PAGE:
Brexit: “French corporations within the UK are exhibiting resilience”

Marilise Saghbini took office in early autumn 2020 amid the Covid-19 crisis and Brexit brewing. “It happened to us in the face without really knowing what was going to happen, she remembers. I said to myself “it is really not only a key moment for French or European companies that are in the UK, but also an opportunity for the Chamber to play its added value role by representing a greater path than any company or even sector can have alone. » This is the first time that the French Chamber of Commerce in Great Britain has been led by a Brit and not a Frenchwoman. “I worked in many business networks, but also with the British government and European institutions and for a time in Brussels, explains Mrs. Saghbini. Therefore, I know perfectly well the British ecosystem to better fill the gap with French companies. »

old business links

The French Chamber of Commerce in Great Britain has existed since 1883. “This longevity is reassuring, it means that we have nevertheless turned a corner and that we feel well equipped to weather storms like Brexit” attests to Marilise Saghbini, herself from the French-speaking community of London, a graduate of the Lycée Français Charles de Gaulle. On the one hand, the Chamber offers practical services to companies: “It’s about settlements, domiciliation, help, accounting, bilingual, etc., list the director. We really worked hard on adapting and how to navigate after Brexit, we were able to give the best advice to French companies looking to set up or grow in the British market. » The Chamber is proud, for example, of having managed to attract new French companies to the UK since the divorce from the European Union. “We were supported by the “export recovery” check which greatly encouraged French companies to come and see what is happening in the British market. It is true that trade ties between the two countries have long existed. »

A market dominated by services

The Chamber’s second mission, and no less important, is the exchange of best practices among member companies via networking. “The idea, explains Mrs Saghbini, is to bring them together to discuss topics such as: how are you managing the big post-Brexit challenges? How is your import-export business going? etc “ The Chamber has 400 members from all sectors, 60% SMEs and 40% multinationals. It is also in touch with an additional 200 customers on practical services that can be accessed without being a member. “There are all the big French companies present here and, as we reflect the British market, we are dominated by the service sector” says Mrs. Saghbini. According to her, the results of Brexit a year later can be divided into three points: “The first is the commerce and exchange of goods. from 1er January 2021, there is in fact a very clear increase in terms and prices for companies. » According to a study conducted among members of the Chamber of Commerce, 82% of companies surveyed say their logistics costs for trade to and from the European Union have increased this quarter by 15% compared to the first quarter of 2021.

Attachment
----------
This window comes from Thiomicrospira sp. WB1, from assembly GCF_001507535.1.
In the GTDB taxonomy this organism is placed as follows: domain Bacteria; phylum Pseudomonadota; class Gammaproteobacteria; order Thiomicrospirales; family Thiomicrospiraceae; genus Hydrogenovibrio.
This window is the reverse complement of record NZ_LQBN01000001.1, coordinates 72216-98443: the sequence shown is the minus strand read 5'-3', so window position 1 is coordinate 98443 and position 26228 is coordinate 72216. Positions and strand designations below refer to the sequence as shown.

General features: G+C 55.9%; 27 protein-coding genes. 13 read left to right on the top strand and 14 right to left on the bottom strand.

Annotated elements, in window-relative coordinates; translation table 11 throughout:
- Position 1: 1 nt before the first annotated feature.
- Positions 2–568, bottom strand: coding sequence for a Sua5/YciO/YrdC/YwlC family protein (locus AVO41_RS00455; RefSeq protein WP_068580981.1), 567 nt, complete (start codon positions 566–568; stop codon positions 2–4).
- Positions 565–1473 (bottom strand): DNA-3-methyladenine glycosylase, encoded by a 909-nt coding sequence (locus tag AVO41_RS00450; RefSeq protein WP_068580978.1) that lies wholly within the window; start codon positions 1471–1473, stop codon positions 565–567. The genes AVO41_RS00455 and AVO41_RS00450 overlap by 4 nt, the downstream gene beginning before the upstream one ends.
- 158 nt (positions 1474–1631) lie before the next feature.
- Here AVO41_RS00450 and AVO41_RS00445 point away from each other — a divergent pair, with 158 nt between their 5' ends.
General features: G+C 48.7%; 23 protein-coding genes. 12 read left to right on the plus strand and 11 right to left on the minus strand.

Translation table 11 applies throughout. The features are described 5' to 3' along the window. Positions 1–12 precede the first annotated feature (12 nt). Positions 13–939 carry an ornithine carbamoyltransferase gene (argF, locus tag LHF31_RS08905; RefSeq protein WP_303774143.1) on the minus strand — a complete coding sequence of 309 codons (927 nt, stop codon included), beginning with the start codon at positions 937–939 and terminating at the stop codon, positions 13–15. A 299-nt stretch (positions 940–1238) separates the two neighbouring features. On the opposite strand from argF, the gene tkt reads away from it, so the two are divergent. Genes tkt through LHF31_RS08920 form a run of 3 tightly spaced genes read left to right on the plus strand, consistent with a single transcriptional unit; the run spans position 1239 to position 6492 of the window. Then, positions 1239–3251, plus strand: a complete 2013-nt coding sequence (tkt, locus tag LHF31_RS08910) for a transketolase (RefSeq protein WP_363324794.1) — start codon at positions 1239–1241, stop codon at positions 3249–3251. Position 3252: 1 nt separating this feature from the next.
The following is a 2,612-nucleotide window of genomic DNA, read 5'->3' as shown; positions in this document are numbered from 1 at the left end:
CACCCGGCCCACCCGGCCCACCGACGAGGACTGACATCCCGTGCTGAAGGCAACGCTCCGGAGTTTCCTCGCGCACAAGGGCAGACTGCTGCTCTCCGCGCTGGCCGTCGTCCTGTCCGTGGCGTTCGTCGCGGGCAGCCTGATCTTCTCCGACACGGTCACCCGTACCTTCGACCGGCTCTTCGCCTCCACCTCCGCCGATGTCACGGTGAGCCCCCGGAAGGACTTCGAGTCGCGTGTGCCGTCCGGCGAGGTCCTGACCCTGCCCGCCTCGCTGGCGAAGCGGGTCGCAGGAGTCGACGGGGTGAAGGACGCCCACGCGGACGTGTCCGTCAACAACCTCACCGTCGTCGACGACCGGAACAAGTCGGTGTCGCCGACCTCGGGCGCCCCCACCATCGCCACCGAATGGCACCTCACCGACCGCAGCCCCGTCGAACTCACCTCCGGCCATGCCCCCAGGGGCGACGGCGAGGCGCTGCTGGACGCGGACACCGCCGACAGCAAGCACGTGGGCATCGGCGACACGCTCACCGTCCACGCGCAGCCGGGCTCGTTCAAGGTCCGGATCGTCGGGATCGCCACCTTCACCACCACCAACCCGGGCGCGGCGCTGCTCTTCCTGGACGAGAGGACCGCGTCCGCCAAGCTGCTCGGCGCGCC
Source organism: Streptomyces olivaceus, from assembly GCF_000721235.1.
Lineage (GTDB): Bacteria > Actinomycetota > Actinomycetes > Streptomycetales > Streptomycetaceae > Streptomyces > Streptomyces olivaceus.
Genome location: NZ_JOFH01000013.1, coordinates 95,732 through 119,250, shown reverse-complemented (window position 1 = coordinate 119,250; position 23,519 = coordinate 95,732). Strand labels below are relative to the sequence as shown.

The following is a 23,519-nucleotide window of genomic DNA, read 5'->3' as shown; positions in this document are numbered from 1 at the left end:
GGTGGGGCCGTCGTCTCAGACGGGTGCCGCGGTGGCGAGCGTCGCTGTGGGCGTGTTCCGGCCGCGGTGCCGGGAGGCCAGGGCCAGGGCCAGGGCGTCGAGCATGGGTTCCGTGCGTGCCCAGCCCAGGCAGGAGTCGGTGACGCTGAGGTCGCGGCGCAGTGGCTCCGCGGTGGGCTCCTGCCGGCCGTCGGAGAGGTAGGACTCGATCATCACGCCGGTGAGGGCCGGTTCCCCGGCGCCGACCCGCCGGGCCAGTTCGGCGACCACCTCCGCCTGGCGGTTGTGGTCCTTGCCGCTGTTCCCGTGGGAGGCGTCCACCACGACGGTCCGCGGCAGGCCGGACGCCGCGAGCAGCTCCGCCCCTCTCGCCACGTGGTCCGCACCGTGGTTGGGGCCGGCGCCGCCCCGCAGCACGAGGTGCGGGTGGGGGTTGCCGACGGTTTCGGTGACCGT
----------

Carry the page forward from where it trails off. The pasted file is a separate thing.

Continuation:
more difficult recruitment

But the first concern, without a doubt, for employers is the thorny issue of people’s mobility: “The big concern is that recruitment has become more difficult, more expensive and above all less clear. There has been a notable reduction in the hiring of European workers. » Youth mobility in particular has been hampered by Brexit. “Nearly 70% of companies have reduced or completely stopped hiring interns and VIEs from France”, explains Ms. Saghbini. Unsurprisingly, the sector most affected is the hotel industry. Many European employees of British hotels and restaurants were in fact arrested during the Covid-19 pandemic and returned to their home country. Today, they are locked down and cannot return without someone paying to sign them because of the new American-style sponsorship system imposed by Brexit. “What we are seeing is a reduction in the number of employees in the UK because we are getting fewer requests from European citizens, regrets Mrs Saghbini, and given the current policy between the UK and the EU, we don’t see how that could work. »

High requests for membership

The third and final point related to Brexit is, on the contrary, a reason for satisfaction: it is the pragmatism linked to the body of French companies in the United Kingdom. “Even with all the uncertainty related to Covid-19 and Brexit, political, legal and regulatory uncertainty, there is a lot of resilience, describes Mrs Saghbini, at almost 70% according to our survey, leaders don’t want to leave the UK and want to not only continue their operations here, but continue to grow. There is no doubt that companies freeze what we are doing in Britain. » Since September, the French Chamber of Commerce in London has also seen its applications for membership and commercial and establishment support increase in some units. “It is a very clear sign of good health in the minds of the French business community towards the UK. We have a normal rate of change on a home that stays pretty much the same, excites Mrs. Saghbini. Aside from maybe one or two anecdotal cases, we haven’t noticed any significant drop in interest, but on the contrary, new business leaders or big groups coming in, that’s the most important thing. » Between the glass half empty and the glass half full, Marilise Saghbini clearly opted for the second solution!

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